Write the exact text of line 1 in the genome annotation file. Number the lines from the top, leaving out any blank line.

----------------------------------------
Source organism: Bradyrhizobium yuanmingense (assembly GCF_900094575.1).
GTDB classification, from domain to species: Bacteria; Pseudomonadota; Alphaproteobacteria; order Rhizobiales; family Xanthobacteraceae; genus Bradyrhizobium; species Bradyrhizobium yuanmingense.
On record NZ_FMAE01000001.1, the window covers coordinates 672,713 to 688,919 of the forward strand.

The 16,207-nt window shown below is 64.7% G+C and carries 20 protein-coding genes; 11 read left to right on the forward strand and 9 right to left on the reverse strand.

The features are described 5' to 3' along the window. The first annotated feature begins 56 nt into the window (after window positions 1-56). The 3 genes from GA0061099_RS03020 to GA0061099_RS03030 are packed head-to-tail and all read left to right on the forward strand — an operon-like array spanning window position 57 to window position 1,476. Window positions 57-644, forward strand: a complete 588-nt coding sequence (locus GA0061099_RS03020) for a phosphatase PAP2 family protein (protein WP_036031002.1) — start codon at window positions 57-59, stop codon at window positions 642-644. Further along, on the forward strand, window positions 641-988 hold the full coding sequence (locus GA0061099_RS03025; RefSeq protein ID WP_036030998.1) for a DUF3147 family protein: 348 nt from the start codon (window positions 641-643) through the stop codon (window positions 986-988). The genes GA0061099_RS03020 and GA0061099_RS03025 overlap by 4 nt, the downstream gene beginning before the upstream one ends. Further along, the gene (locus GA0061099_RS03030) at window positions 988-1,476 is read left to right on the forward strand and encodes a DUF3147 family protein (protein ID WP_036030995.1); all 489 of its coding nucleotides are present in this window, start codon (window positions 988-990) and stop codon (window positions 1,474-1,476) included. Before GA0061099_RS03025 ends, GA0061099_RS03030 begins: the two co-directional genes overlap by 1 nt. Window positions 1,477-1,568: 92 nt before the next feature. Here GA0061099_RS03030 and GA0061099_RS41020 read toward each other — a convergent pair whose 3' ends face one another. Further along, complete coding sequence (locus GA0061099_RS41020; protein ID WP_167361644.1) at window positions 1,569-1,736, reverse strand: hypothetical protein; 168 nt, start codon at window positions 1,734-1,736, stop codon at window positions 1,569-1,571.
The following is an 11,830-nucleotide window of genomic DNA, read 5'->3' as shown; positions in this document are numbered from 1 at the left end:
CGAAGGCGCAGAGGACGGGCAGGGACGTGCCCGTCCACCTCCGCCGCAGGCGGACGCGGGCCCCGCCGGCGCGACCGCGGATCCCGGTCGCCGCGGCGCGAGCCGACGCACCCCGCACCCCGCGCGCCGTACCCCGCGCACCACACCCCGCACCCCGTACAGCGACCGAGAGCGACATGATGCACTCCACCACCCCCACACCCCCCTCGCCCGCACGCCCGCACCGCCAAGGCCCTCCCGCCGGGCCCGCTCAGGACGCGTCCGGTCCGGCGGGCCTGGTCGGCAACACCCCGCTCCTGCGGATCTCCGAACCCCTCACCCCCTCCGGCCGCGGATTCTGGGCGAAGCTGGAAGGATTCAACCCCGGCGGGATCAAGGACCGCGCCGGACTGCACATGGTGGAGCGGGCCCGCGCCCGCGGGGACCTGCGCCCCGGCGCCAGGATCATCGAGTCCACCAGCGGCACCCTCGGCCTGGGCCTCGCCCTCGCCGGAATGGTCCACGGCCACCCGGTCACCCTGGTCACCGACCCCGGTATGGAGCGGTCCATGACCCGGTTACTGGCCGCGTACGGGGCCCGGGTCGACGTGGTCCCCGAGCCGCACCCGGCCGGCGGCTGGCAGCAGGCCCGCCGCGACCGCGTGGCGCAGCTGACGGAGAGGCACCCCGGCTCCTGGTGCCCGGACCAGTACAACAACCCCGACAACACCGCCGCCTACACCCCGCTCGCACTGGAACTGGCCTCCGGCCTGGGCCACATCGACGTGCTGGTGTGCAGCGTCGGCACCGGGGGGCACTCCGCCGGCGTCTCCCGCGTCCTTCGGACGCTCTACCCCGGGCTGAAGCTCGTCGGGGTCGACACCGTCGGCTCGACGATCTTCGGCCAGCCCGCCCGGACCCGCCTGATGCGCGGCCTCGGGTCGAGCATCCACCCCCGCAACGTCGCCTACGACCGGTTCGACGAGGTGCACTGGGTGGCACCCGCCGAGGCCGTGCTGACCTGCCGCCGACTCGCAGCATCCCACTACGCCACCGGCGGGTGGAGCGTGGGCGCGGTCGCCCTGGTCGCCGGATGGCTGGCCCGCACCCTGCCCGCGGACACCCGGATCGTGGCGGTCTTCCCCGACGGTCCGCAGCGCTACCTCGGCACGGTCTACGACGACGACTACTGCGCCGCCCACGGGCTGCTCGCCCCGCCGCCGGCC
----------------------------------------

Source organism: Bradyrhizobium yuanmingense (assembly GCF_900094575.1).